Kansas budget

Stephen Koranda

Kansas House and Senate negotiators have reached a compromise to balance the current year’s budget without cuts to state services. They have been facing a shortfall for the budget year ending in June of nearly $300 million.

The budget agreement would delay a payment into the Kansas pension plan, KPERS. It would also borrow some money from a state investment fund.

Stephen Koranda / KPR/File photo

The Kansas Senate is likely to debate a budget proposal this week, and House lawmakers could also make progress on their spending plan. But there’s one hitch: Both budgets are unbalanced.

Stephen Koranda / KPR/File photo

The Kansas Senate has approved a budget-balancing plan for the current fiscal year that avoids cuts to state services. The 27-13 vote advances the bill to negotiations between the House and Senate.

Senators spent much of the debate considering whether they should use cuts to help close a nearly $300 million budget gap. They eventually rejected three proposals to make spending cuts.

Stephen Koranda / KPR/File photo

Kansas legislators advanced a new budget-balancing plan Tuesday aimed at allowing the state to pay its bills through June without cutting spending on public schools while it waits for new revenue from raising taxes to flow.

The state Senate Ways and Means Committee unanimously endorsed a bill to authorize internal government borrowing and temporarily short contributions to public employees' pensions to cover a gap in its current budget, for the fiscal year ending June 30. The full Senate expects to debate the bill Thursday.

Stephen Koranda / Kansas Public Radio

The top Democrat in the Kansas Senate says he believes lawmakers are off-track and haven’t made enough progress on big issues facing the state. Legislators have been in session almost 40 days, and Sen. Anthony Hensley says they haven’t done enough to erase a budget deficit and write a new school funding system.

“The Legislature over the years has wasted time, but I’ve never seen anything like this when we have such significant issues on the table that we have to deal with,” Hensley says.

Stephen Koranda

The Kansas Senate voted almost unanimously Tuesday to kill Gov. Sam Brownback’s tax proposal. The 37-1 vote sends a message to the governor: Senate leaders want new tax and budget options.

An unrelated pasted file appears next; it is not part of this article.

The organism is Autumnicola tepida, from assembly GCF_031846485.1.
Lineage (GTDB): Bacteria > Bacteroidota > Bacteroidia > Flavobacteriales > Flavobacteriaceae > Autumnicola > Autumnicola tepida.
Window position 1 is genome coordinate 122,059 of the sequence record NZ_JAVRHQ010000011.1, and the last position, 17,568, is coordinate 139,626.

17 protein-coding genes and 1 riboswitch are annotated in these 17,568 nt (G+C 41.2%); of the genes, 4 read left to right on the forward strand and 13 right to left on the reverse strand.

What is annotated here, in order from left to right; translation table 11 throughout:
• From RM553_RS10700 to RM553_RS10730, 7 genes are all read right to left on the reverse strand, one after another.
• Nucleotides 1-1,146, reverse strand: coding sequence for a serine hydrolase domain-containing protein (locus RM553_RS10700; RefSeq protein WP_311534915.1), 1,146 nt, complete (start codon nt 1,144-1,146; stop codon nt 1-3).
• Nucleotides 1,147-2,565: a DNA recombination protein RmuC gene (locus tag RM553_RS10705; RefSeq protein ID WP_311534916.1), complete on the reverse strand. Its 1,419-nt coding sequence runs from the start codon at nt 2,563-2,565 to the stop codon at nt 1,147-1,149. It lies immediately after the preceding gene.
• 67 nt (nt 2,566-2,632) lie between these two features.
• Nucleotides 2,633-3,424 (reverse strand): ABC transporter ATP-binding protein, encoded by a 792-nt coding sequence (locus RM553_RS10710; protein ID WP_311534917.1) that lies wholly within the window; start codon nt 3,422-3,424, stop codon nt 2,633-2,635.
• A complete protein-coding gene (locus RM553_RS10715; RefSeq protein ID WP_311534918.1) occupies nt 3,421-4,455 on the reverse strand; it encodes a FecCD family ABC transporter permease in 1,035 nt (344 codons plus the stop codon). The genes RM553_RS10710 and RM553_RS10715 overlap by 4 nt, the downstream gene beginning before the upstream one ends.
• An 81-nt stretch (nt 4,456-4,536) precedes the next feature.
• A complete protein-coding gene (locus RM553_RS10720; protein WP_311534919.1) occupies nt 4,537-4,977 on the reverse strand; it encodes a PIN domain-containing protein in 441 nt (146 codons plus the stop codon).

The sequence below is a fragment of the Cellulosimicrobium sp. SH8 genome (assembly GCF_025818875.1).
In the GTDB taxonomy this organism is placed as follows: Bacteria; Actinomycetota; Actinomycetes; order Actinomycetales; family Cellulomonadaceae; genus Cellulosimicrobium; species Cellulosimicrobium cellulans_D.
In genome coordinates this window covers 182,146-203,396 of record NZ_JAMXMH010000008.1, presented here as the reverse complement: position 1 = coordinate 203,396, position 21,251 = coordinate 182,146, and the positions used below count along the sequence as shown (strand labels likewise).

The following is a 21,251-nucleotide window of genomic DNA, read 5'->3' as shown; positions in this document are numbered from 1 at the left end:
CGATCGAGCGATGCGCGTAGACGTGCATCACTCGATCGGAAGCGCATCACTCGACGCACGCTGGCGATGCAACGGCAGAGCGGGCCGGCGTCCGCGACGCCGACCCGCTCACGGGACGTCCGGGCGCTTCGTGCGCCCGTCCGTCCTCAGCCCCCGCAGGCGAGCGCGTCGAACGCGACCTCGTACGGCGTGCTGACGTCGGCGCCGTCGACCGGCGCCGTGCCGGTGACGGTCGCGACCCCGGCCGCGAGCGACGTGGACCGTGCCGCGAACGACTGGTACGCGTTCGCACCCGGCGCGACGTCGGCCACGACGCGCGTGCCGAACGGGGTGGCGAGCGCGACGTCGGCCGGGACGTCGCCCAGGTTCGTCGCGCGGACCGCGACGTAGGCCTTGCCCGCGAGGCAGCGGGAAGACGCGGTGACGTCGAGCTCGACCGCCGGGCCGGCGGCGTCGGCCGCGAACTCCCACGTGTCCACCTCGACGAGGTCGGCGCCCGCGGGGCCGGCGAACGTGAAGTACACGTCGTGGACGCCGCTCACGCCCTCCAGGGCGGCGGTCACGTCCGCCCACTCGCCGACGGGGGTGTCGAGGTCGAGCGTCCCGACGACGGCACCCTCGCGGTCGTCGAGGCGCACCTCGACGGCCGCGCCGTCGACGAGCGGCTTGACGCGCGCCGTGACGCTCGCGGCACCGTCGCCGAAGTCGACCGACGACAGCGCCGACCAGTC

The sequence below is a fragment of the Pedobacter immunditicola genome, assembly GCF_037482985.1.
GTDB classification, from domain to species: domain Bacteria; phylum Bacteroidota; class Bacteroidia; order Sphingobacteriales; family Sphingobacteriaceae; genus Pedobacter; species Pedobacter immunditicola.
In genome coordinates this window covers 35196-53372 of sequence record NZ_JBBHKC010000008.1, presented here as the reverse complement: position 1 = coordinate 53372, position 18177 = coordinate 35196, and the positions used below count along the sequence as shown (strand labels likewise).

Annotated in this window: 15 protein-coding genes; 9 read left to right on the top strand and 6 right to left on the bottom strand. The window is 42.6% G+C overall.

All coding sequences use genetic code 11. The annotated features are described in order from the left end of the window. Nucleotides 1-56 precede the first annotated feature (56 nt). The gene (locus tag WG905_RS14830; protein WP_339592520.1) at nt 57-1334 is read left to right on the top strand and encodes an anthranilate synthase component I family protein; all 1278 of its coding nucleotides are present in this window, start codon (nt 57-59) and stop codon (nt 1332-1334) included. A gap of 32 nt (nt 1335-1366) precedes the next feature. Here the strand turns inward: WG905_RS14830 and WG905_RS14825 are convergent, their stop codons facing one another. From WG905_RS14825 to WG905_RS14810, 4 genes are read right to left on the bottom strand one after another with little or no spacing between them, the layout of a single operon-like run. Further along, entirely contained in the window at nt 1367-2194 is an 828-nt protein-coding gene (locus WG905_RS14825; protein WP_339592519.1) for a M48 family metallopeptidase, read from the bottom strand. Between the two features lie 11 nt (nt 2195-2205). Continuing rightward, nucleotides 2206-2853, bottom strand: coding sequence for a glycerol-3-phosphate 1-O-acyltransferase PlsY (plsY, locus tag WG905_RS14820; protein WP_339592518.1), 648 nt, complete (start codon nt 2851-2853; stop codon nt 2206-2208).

Recently, leaders in the Kansas Senate have been frustrated with the governor’s proposal, which relies largely on increasing business filing fees and taxes on tobacco and alcohol.

Senate President Susan Wagle says she doesn’t like the plan because she says it won’t put the state on solid financial ground. She accuses the governor of not taking the state’s budget deficit seriously.

Stephen Koranda / Kansas Public Radio/File photo

Editor's note: This post was updated at 5:18 p.m.

Kansas tax receipts came in about $37 million above estimates in February, chipping away at the state’s budget deficit.

The Kansas Budget Office on Wednesday reported about $331.5 million in tax receipts for the month, which was about 13 percent higher than projected revenue. Tax revenues were up about 9 percent compared to February 2016.

Stephen Koranda / KPR/File photo

Editor's note: This post was updated at 4:34 p.m.

The Kansas Senate failed Wednesday to override Gov. Sam Brownback's veto of a bill that would have rolled back big portions of his signature 2012 tax cuts. 

Lawmakers voted 24-16 against the effort to overturn the veto. Supporters were three votes short of the two-thirds majority of 27 votes needed in the 40-member chamber. The vote came hours after legislators in the House had voted, by a narrow margin, to override the veto.

Stephen Koranda / KPR/File photo

Updated Wednesday at 9:18 a.m.  

Kansas Gov. Sam Brownback held a ceremony Wednesday morning to veto a bill that would roll back personal income tax cuts he's championed. (Almost immediately, House lawmakers voted 85-40 to override the veto; the matter now goes to the Kansas Senate.) Brownback had called the bipartisan measure for fixing the state's persistent budget problems "an assault on the pocketbooks of the middle class."

Stephen Koranda / Kansas Public Radio

Members of the Kansas House took a step Wednesday towards repealing parts of the 2012 tax cuts championed by Gov. Sam Brownback. The governor quickly responded, saying he would not sign the bill into law.

The House gave preliminary approval to the tax increase with a vote of 83 to 39, one vote shy of the two-thirds majority needed to override a veto from the governor.

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